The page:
This paper discusses the role of public inquiries as an instrument of public policy-making in New Zealand, using mental health as a case study. The main part of the paper analyses the processes and outcomes of five general inquiries into the state of New Zealand's mental health services that were held between 1858 and 1996.
The membership, form, style and processes used by public inquiries have all changed over time in line with constitutional and social trends. So has the extent of public participation. The records of five inquiries provide periodic snapshots of a system bedevilled by long-standing problems such as unacceptable standards, under-resourcing, and poor co-ordination. Demands for an investigation no less than the reports and recommendations of public inquiries have been the catalyst of some important policy changes, if not immediately, then by creating a climate of opinion that supported later change. Inquiries played a significant role in establishing lunatic asylums, in shaping the structure of mental health legislation, establishing and maintaining a national mental health bureaucracy within the machinery of government, and in paving the way for deinstitutionalisation. Ministers and their departmental advisers have mediated this contribution.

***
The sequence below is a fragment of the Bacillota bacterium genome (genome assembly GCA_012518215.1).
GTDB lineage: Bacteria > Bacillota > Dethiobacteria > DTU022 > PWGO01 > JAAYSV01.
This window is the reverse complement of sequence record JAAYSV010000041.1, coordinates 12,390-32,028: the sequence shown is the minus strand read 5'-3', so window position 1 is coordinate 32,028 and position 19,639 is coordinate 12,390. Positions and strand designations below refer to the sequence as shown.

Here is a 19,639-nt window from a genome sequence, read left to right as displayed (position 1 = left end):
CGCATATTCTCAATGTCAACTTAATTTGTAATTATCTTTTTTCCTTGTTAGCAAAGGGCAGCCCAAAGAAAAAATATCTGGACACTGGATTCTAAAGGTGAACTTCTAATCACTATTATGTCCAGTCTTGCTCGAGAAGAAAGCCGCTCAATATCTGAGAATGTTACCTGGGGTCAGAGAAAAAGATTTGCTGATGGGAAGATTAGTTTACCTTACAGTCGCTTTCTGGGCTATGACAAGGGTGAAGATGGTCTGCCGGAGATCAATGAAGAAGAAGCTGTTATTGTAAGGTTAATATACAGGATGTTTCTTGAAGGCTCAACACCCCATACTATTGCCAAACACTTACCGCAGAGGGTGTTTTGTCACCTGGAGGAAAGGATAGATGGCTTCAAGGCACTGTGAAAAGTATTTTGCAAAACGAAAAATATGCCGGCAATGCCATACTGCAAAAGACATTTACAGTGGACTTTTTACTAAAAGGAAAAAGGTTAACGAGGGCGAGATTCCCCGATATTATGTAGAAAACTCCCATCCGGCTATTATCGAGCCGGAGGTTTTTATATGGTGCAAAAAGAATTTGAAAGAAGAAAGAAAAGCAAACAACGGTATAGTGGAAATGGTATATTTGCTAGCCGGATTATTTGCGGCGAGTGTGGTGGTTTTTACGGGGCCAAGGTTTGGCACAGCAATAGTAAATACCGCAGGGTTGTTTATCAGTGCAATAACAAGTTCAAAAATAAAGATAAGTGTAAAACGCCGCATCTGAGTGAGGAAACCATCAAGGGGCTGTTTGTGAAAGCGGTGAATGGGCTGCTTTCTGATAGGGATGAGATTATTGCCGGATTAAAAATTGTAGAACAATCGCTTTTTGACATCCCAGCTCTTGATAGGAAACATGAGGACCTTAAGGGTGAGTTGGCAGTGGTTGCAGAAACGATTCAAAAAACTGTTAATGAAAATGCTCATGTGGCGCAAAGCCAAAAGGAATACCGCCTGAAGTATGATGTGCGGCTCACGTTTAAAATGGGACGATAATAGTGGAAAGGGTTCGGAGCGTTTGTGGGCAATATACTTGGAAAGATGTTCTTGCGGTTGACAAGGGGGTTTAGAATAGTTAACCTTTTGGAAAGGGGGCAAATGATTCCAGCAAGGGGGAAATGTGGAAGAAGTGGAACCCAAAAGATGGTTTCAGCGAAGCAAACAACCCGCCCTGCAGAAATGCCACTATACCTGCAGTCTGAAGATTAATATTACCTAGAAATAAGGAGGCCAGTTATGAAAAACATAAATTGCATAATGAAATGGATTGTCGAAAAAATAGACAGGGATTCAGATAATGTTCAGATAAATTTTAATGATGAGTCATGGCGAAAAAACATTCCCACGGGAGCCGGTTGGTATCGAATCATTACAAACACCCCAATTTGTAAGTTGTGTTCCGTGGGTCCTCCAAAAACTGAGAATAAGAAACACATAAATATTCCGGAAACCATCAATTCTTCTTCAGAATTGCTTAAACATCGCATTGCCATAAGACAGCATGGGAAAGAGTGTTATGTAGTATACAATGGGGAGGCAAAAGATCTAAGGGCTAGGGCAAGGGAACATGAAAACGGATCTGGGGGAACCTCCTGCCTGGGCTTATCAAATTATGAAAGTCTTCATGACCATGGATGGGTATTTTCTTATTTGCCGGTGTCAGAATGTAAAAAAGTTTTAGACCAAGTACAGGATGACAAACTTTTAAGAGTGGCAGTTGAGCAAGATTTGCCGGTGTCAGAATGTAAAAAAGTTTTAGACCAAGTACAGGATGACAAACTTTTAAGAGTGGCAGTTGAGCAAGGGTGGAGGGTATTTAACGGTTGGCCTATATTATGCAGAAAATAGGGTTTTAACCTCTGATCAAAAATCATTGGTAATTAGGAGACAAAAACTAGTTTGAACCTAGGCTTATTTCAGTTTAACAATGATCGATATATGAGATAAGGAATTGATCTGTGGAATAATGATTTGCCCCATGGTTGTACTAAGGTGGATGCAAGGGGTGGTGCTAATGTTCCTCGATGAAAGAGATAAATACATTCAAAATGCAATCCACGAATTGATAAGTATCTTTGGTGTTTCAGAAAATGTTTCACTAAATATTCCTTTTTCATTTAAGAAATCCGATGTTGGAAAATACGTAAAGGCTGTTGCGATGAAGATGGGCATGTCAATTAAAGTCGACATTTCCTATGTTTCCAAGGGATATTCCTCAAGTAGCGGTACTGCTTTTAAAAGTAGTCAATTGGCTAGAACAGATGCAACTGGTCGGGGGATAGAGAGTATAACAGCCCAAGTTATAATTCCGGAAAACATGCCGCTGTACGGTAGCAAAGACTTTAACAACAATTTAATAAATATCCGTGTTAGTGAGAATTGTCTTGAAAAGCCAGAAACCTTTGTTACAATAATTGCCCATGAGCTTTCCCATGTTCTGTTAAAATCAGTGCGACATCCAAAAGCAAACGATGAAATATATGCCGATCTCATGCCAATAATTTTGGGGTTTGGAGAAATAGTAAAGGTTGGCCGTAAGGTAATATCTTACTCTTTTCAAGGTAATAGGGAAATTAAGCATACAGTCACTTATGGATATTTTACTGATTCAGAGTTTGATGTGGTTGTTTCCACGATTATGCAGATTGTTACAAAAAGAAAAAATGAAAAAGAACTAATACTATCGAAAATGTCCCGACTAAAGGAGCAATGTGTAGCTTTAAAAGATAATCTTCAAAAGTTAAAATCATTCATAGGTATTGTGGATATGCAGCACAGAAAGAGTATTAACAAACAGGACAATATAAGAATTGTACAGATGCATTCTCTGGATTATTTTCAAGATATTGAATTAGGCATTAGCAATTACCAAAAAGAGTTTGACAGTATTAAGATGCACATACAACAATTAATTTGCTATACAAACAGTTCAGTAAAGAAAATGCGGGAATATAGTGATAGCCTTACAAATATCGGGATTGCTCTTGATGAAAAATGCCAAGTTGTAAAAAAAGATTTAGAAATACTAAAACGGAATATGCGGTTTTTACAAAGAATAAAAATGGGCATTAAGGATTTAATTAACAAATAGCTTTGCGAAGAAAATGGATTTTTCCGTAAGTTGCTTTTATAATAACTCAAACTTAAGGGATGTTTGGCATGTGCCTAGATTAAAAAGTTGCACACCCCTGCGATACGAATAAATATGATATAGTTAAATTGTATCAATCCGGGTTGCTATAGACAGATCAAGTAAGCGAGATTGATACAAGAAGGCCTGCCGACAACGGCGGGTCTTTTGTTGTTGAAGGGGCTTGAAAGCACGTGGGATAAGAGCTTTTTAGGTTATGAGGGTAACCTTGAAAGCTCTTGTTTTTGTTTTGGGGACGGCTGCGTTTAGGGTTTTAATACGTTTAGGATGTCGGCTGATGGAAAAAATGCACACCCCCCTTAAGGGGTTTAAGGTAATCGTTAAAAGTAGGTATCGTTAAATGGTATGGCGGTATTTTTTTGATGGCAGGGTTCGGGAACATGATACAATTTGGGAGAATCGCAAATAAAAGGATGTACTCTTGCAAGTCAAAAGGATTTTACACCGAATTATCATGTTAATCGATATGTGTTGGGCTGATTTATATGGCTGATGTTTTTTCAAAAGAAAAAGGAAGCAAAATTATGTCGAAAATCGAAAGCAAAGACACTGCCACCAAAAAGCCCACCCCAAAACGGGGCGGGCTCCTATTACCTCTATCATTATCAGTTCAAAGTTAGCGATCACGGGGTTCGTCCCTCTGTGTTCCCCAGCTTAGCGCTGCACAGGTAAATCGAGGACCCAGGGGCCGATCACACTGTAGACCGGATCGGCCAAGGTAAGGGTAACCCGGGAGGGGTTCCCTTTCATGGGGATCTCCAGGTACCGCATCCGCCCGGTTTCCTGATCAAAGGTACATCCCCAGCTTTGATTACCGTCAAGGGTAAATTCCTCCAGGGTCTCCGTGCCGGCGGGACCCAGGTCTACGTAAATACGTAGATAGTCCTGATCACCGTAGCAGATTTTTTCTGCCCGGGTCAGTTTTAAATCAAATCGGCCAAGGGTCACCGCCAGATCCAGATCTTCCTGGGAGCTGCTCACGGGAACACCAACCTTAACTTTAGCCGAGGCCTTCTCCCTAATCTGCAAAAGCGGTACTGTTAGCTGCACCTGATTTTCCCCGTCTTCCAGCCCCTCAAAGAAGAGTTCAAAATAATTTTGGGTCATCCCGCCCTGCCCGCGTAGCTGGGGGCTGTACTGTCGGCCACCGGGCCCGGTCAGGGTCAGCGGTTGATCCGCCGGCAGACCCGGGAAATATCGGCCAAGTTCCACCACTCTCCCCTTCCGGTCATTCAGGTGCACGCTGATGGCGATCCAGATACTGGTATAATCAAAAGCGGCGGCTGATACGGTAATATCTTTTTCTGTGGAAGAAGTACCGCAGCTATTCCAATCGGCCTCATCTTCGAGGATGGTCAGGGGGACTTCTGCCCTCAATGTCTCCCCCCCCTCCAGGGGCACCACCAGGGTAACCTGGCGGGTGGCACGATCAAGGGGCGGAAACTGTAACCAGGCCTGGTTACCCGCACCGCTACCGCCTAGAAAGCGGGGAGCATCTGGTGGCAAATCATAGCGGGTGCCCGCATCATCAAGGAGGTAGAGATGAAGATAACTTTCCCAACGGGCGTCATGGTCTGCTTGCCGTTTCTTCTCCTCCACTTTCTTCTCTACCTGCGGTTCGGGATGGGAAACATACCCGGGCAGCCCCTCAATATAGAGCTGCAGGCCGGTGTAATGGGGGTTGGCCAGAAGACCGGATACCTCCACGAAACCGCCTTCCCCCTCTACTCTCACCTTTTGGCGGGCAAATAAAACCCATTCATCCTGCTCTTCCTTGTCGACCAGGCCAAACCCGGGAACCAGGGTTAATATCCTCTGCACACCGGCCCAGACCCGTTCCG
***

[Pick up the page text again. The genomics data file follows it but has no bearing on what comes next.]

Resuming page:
Public inquiries have helped shape New Zealand's mental health policy, both directly and indirectly, at different stages of evolution. In both its advisory and investigative forms, the public inquiry remains an important tool of public administration. The inquiry/cause and policy/effect relationship is not necessarily immediate but may facilitate changes in public opinion with corresponding policy outcomes long after any direct causal link could be determined. When considered from that long-term perspective, the five inquiries can be linked to several significant and long-term contributions to mental health policy in New Zealand.